If you scroll down, you’ll find a list of handy keyboard shortcuts too. You can press Shift + Command + P to get a full list of available commands. If you prefer Vim or Emacs shortcuts, there are plugins to use these instead.
Plugins for Everything
The Visual Studio page has a free marketplace for plugins that you can explore. You can also search and install them right in the app, which makes it easier to get working right away. To open the plugins marketplace click on the bottom icon in the toolbar on the left.
By default, it opens with a list of the most popular extensions:
In our example above, we are going to install the AppleScript plugin. This has support for writing and running Applescript. This allows you to get some experience with a language that’s native to your Mac.
In the plugin menu, enter Applescript, it should be the first result. Select it, click Install, then wait for the Reload button to pop up. Click it to reload Code, and the plugin is ready to go.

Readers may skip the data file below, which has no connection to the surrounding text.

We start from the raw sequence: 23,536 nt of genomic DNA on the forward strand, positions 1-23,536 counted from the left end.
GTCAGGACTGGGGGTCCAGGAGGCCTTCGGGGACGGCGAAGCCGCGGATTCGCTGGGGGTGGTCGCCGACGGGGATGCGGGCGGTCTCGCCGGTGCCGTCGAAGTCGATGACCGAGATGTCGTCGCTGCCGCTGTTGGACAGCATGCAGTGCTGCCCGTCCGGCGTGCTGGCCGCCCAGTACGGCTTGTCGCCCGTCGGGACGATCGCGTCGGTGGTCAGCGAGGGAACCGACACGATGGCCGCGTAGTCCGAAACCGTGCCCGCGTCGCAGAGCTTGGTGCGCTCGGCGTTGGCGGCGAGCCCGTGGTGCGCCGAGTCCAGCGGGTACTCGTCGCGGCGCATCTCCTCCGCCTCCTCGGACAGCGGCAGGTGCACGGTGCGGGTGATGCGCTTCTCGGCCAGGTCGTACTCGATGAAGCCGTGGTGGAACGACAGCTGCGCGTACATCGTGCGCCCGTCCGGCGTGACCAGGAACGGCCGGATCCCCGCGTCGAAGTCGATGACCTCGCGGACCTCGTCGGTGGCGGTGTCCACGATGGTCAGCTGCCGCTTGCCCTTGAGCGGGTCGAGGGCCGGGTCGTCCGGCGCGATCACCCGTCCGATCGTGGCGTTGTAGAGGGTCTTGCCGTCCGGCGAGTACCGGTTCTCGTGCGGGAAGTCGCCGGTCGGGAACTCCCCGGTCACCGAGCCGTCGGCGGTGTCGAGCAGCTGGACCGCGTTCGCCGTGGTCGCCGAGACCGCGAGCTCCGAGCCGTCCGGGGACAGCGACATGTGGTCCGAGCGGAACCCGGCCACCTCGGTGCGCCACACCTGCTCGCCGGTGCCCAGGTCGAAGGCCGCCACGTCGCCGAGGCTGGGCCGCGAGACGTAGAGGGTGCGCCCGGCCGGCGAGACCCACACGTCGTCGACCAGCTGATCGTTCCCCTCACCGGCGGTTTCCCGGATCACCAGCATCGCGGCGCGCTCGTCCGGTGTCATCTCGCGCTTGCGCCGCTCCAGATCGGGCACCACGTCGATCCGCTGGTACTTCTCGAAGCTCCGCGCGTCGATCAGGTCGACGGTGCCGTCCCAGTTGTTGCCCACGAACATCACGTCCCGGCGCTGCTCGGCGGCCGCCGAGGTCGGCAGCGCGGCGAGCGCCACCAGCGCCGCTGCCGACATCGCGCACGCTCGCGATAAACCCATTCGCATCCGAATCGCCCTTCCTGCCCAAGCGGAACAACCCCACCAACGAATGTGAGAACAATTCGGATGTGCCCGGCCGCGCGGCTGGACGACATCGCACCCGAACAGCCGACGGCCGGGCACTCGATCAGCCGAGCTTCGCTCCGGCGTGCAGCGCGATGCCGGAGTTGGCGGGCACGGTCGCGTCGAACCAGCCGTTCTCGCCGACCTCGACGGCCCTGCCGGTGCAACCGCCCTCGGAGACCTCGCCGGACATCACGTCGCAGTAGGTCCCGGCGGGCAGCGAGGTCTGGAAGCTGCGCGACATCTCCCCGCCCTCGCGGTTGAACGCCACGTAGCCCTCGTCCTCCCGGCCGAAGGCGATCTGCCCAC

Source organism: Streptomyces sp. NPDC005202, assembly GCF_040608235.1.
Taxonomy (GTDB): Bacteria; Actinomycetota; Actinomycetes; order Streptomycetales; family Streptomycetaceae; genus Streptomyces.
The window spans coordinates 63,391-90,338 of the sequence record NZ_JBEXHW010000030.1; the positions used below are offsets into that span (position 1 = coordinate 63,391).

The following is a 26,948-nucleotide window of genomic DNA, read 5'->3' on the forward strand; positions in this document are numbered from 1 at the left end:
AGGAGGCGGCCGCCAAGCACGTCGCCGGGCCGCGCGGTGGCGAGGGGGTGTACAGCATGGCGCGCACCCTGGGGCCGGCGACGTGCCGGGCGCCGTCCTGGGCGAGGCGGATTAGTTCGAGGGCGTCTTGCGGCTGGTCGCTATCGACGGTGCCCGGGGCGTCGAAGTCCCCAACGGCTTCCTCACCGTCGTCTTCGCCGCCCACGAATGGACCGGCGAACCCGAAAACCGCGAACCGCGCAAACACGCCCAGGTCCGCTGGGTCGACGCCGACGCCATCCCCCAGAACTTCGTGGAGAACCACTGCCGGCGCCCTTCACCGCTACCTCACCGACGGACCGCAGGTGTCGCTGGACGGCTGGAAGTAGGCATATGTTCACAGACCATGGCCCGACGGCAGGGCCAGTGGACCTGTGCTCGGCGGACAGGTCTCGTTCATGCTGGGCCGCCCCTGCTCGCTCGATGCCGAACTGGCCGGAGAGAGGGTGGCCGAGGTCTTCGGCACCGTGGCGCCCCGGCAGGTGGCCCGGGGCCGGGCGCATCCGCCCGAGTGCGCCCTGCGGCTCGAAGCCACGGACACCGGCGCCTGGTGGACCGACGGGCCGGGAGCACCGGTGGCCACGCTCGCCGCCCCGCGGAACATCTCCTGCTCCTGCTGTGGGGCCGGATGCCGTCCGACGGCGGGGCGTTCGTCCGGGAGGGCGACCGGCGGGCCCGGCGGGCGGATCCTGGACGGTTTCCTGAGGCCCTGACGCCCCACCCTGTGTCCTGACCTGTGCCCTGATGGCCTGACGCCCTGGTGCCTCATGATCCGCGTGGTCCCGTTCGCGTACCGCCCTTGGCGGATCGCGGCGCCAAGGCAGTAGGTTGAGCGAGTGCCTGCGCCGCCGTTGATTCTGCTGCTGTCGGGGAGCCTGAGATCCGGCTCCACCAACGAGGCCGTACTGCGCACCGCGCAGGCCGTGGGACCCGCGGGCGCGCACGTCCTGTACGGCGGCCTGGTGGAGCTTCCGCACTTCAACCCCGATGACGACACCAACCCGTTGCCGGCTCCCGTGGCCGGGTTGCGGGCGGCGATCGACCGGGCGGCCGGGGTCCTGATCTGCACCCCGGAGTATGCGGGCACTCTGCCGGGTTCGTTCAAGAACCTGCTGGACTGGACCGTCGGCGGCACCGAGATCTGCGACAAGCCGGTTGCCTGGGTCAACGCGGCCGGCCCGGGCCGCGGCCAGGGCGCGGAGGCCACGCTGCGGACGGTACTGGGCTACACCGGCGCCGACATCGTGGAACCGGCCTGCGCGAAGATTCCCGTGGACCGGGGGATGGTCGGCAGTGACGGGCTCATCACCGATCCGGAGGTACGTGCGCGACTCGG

Testing Plugins by Running Code
We are going to write a simple script and ask to use the editor to Run it. First, open iTunes, then switch back to Code. Enter the following script:
tell application "iTunes" Quit end tell
Save your script as Quit-iTunes.applescript and you should see the correct syntax highlighting. To run your script, press Shift + Option + R — you should see iTunes quit. This confirms you can use Visual Studio Code to write and run Applescript.
Of course, there’s already a built-in OS editor for that. However, you can also install the Code Runner utility, to run shell scripts as well. Now Code can be a central place to work with your scripts.
For coders, there is built in Git and debugging. You can access everything from the toolbar on the left. If you are working with the Terminal, you can access it right from the app. When you click on the debug icon (the bug with a line through it), you can then click the little terminal and work on the command line.